- Pennsylvania Among 'Terrible 10' Most Regressive Tax States
- February 4 Non-Partisan Training: HOW TO RUN FOR ELECTION BOARD IN 2013: HOW TO RUN FOR COMMITTEEPERSON IN 2014
- Republican Governors Opt-In to Medicaid Expansion
- The Reports of Unions' Death Are Greatly Exaggerated
- Ask Allyson Schwartz to run for Governor
- Mind the gap: Opting Out of Medicaid Expansion Leaves Low-income Families Behind
- Jan. 14 Workshop:HOW TO RUN FOR ELECTION BOARD IN 2013; HOW TO RUN FOR COMMITTEEPERSON IN 2014
- Seth Williams on Guns, Jasmine Rivera on School Closures @PFC Meetup Wednesday
- PA Revenue Strong Midway Through Year; Tax Cut Could Have Big Impact
- What to Make of the Fiscal Cliff Deal?
Something new in the DA race
Yesterday at City Hall, Seth Williams unveiled a policy paper that really makes me proud to support him. You can read it here.
In it, he pledges to use the DA's office to protect consumers against fraud and predatory business practices. He'd use a underutilized tool, the state Unfair Trade Practices and Consumer Protection Law (or "CPL"), which gives the DA the power to levy fines and penalties and ultimately shut down abusive businesses. Potentially, the DA can wield the same regulatory power as the state Attorney General.
This is a big deal. People in neighborhoods all over Philadelphia are victimized by scams and frauds, and only particularly large or widespread problems get the attention of the US Attorney or the State Attorney general, who must deal with severe resource constraints. But the DA is right here, already in these neighborhoods, and the CPL will allow them to quickly respond to problems with relatively low administrative costs (it's a civil tool with a lower burden of proof than a standard criminal fraud prosecution).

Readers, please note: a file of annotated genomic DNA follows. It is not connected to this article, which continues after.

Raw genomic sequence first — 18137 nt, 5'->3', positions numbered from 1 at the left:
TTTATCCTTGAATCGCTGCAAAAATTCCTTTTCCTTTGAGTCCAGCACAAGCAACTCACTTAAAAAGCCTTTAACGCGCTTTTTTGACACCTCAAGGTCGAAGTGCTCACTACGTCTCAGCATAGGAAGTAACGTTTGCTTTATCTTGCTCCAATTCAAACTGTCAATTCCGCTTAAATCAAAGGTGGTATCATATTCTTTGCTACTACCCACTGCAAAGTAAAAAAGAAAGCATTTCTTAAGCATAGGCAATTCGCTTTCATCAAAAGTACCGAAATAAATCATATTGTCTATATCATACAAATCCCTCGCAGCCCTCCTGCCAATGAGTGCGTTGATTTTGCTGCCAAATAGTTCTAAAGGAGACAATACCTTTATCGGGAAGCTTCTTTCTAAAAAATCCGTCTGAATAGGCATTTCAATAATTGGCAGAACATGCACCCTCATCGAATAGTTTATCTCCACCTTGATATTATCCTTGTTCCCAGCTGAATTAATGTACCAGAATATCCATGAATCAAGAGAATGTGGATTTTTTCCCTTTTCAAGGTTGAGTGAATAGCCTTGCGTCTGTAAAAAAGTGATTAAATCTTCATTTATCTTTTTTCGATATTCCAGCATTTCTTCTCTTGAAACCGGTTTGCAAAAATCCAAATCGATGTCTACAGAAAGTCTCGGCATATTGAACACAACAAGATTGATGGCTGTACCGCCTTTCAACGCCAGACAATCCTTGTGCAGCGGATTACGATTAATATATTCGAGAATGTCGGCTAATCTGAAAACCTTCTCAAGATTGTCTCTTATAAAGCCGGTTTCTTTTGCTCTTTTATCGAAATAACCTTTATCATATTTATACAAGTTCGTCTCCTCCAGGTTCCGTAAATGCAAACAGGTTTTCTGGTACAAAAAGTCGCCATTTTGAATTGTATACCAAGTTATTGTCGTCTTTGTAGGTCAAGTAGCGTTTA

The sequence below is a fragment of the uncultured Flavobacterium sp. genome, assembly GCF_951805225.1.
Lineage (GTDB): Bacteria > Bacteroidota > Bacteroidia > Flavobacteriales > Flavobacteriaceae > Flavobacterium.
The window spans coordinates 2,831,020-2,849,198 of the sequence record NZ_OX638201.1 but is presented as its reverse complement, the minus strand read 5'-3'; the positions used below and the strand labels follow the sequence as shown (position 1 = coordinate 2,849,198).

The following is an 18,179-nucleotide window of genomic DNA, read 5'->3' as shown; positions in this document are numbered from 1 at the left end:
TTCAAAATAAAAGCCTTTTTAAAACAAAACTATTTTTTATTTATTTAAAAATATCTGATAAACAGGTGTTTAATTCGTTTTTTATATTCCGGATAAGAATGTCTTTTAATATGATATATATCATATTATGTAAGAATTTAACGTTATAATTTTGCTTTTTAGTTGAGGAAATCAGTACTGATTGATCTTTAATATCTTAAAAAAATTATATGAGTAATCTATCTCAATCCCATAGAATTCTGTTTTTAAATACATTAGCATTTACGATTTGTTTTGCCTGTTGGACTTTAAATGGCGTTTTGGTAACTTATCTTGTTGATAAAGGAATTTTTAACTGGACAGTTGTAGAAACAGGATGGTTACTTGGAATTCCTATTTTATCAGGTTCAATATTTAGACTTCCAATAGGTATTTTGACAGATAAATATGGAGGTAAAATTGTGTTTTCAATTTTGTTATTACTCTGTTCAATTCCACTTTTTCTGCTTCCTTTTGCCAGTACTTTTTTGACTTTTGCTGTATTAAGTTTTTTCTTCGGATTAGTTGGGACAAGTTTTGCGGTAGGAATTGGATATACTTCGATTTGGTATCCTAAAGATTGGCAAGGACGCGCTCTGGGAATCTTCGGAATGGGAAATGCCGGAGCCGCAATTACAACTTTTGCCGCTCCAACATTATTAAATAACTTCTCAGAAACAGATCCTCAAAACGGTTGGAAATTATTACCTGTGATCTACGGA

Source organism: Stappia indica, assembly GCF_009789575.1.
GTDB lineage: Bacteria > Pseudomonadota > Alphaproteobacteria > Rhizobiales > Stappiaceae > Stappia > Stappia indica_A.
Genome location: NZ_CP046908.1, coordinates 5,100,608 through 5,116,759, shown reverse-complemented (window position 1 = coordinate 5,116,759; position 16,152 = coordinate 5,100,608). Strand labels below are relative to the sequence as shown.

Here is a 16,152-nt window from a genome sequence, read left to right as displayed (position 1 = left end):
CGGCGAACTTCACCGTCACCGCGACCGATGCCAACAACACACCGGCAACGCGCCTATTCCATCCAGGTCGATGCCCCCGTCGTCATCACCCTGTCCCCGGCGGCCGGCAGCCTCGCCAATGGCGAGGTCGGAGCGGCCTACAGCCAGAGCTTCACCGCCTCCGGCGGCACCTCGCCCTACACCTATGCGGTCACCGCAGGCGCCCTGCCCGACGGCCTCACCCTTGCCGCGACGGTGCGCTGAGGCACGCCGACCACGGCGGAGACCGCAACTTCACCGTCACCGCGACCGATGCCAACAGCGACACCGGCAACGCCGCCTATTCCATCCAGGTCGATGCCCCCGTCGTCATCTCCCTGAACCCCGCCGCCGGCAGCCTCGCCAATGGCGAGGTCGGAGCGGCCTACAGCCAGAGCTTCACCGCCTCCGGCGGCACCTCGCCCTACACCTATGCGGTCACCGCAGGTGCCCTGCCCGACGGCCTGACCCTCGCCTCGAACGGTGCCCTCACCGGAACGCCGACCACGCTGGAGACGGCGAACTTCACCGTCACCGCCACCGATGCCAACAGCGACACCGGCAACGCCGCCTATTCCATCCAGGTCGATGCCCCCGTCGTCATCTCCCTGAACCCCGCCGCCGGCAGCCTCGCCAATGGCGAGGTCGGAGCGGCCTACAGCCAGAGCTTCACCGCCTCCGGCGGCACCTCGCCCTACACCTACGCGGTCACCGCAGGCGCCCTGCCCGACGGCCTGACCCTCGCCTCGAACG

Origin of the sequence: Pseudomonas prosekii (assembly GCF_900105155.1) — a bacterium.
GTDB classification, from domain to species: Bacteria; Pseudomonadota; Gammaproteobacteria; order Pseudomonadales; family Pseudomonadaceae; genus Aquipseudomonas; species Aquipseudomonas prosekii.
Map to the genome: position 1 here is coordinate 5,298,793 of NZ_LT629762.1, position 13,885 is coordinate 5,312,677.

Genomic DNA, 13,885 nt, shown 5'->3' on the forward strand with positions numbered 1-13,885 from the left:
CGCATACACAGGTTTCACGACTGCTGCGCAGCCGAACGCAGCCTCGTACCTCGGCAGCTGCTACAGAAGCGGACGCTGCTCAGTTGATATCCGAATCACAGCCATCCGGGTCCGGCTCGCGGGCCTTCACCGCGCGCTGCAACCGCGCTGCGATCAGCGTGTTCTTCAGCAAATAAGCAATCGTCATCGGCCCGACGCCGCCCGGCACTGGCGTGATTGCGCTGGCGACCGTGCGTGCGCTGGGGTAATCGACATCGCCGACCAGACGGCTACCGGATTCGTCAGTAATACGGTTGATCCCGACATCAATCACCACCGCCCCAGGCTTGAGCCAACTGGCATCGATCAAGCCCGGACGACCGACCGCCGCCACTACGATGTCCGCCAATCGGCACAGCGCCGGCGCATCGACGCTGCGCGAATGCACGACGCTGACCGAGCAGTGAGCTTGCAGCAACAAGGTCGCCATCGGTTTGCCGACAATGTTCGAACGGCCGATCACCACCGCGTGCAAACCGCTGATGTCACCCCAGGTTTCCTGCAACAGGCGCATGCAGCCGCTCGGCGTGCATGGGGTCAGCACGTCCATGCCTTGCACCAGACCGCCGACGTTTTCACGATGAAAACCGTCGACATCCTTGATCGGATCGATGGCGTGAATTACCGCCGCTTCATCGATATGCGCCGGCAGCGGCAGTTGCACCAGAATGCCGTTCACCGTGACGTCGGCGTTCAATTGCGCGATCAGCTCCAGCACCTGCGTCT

The plan also will build important ties between the DA, the community, other branches of government, and nonprofit legal services. There's a legacy of conflict from Lynn Abraham's tenure, which this plan will help wash away.
And since one of the most intractable problems in dealing with crime in Philadelphia is the lack of trust between many communities and law enforcement, this plan can start helping bridge that mistrust. That's crucial.
Mostly I am proud of the vision this plan reflects: justice isn't just retribution, justice is a process. The first line of the plan states,
"There is a clear and compelling link between financial stresses individuals face and crimes that are committed. If the City of Philadelphia is going to reduce crime -- and not just increase arrests and convictions -- it must do more to address the victimization of its residents by abusive business practices that can lead to crime, but ultimately weaken our community."
This is progressive thinking. It's thinking that acknowledges root causes, and sets out to do something about them. It's a vision of the DA's power that is constructive and not merely reactive. And I think it shows a very important humility that has been lacking from the DA for years now: dealing with crime is a difficult process of trying to piece together neighborhoods that are broken. It's a little bit of what Obama invoked in that now-old speech:
For alongside our famous individualism, there's another ingredient in the American saga. A belief that we are connected as one people. If there's a child on the south side of Chicago who can't read, that matters to me, even if it's not my child. If there's a senior citizen somewhere who can't pay for her prescription and has to choose between medicine and the rent, that makes my life poorer, even if it's not my grandmother. If there's an Arab American family being rounded up without benefit of an attorney or due process, that threatens my civil liberties. It's that fundamental belief — I am my brother's keeper, I am my sister's keeper — that makes this country work. It's what allows us to pursue our individual dreams, yet still come together as a single American family. "E pluribus unum." Out of many, one.
And I'm glad there is some of that sensibility being brought into this election.